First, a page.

MO LOWDA AND THE HUMBLE
Out of Five
Oct. 3, 2021 at Natalies Coal Fired Pizza – Grandview
Indoor show. The crowd was predominately millennial, and undoubtedly soulful.
Natalies Coal Fired Pizza in Grandview is a concert venue that is somewhere in between The Basement and Express Live (indoors) in terms of size and sound. This was my first experience in the Grandview location, and color me impressed. Natalies continues to book incredible acts. My only disappointment was the lighting. It was a little too house light bright during the show and they didn’t really ever change the backdrop color. Blue, blue and more blue.
Carriers, the opening act from Cincinnati is no ‘run of the mill’ local opener. The band is part of good eye records. Curt Kiser, frontman and principal, has worked with an assortment of talent including Bryan Devendorf (The National) and John Curley (The Afghan Whigs) to bring the band to life. Carriers sound like a mashup of Radiohead and Band of Horses with Jeff Tweedy/Tom Petty sounding vocals.
Mo Lowda and The Humble were astonishing. Being unfamiliar with Mo Lowda, I googled them prior to the show and had a gut feeling they were going to put on a great performance. I was right, and it was better than I could have imagined. Once you very quickly get passed the initial vocal comparison to Kings of Leon, you begin to take in the intricacies and beauty of each song. Let me be clear… Mo Lowda definitely stands apart from Kings of Leon. Mo Lowda is led by energetic frontman (Jordan Caiola) with powerful vocals, memorable lyrics and chorus lines, and songwriting paralleled with the best of the best. The songs are made up of insane instrumental craftsmanship with haunting guitar riffs and bass lines that keep you saying ‘WTF’ (in a good way). Each song is skillfully crafted and intertwined with twists and turns and a fluctuating intensity. Jordan said to the crowd that he had been waiting a while to play a show like this for some time. To play to an attentive crowd. The crowd would be completely silent from one song to the next, patiently waiting to be taken back into an energetic trance. I call these types of shows ‘pin drop’ concerts. The type of concert where the crowd is so awestruck that you could hear a pin drop in between songs. I also really dig the fact that Jordan’s appearance, at times, would remind of Nicolas Cage’s titular character, H.I. McDonnough, in the movie classic Raising Arizona.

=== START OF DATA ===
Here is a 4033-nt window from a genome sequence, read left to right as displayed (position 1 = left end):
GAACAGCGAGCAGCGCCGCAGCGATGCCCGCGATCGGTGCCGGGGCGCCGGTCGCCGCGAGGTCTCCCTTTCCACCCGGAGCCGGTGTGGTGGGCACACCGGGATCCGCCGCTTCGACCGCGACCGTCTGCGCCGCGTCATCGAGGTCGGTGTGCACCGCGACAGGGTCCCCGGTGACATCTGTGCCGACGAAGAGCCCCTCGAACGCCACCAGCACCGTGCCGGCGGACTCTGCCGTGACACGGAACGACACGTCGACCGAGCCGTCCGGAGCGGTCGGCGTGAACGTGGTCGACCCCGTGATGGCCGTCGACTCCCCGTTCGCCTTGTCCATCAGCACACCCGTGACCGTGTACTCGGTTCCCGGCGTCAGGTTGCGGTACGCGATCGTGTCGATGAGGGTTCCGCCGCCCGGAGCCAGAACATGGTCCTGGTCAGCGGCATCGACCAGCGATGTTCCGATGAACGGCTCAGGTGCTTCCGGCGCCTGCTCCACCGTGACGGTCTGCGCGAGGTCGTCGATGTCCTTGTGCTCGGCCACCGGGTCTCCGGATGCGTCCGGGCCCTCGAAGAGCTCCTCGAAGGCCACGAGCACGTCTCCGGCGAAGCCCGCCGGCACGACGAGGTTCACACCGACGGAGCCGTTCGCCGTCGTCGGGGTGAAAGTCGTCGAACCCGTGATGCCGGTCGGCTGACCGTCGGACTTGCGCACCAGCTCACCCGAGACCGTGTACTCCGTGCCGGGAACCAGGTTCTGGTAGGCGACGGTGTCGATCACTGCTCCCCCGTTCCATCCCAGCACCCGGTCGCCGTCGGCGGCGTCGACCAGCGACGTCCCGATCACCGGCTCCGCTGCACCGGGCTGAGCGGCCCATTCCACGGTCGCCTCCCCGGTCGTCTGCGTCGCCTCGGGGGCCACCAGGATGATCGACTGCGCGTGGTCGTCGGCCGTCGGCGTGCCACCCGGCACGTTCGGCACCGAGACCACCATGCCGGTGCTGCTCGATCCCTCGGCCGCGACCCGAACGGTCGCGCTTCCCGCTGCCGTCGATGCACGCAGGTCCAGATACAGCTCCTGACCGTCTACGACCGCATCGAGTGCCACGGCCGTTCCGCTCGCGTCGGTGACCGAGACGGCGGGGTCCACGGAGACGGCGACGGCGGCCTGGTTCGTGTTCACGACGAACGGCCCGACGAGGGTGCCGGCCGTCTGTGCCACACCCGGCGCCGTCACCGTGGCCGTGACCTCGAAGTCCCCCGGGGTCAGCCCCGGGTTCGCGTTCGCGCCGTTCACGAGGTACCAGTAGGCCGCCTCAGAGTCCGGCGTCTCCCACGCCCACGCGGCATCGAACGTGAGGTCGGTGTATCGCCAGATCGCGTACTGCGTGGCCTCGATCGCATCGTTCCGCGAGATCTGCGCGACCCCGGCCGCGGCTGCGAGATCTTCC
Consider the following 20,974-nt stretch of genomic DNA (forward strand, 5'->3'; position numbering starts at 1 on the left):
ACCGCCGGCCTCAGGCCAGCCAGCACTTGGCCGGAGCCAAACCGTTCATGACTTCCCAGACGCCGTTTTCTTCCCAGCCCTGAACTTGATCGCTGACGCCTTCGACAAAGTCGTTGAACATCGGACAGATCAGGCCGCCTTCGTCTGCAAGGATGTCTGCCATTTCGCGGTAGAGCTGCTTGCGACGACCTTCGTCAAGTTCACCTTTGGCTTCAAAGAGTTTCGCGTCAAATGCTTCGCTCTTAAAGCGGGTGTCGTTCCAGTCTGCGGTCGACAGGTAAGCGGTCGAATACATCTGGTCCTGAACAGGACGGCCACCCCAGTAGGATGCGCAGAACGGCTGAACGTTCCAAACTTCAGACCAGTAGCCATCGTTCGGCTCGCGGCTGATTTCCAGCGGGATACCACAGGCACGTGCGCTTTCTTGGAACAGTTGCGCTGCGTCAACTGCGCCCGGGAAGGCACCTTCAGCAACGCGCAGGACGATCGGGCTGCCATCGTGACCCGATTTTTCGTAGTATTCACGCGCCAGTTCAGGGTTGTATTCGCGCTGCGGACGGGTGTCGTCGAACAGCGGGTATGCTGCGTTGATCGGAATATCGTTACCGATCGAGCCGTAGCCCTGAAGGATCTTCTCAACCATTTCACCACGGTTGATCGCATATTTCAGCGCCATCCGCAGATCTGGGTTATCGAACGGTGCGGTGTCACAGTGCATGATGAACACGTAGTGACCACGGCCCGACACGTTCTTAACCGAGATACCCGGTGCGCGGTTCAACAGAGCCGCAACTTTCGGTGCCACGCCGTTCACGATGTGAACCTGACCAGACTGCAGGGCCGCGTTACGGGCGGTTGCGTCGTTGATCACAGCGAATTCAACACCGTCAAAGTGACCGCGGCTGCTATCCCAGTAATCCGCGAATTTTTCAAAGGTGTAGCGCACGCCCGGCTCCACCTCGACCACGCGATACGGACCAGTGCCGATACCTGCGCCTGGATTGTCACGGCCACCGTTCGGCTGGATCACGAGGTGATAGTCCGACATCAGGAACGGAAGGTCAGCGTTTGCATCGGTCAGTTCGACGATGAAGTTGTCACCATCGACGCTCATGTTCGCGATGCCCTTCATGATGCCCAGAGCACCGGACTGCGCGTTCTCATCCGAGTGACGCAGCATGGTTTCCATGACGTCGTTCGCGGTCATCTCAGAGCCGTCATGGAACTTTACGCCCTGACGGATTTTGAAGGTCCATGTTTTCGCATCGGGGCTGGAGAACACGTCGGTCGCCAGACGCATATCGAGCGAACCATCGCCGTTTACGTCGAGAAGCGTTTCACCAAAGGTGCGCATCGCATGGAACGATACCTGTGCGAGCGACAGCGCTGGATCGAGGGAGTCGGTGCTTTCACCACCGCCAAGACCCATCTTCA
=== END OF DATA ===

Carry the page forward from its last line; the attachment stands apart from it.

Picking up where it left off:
A few words to describe the show.
Would I see them again?
Absolutely. And I am grateful that I saw them in such an intimate setting.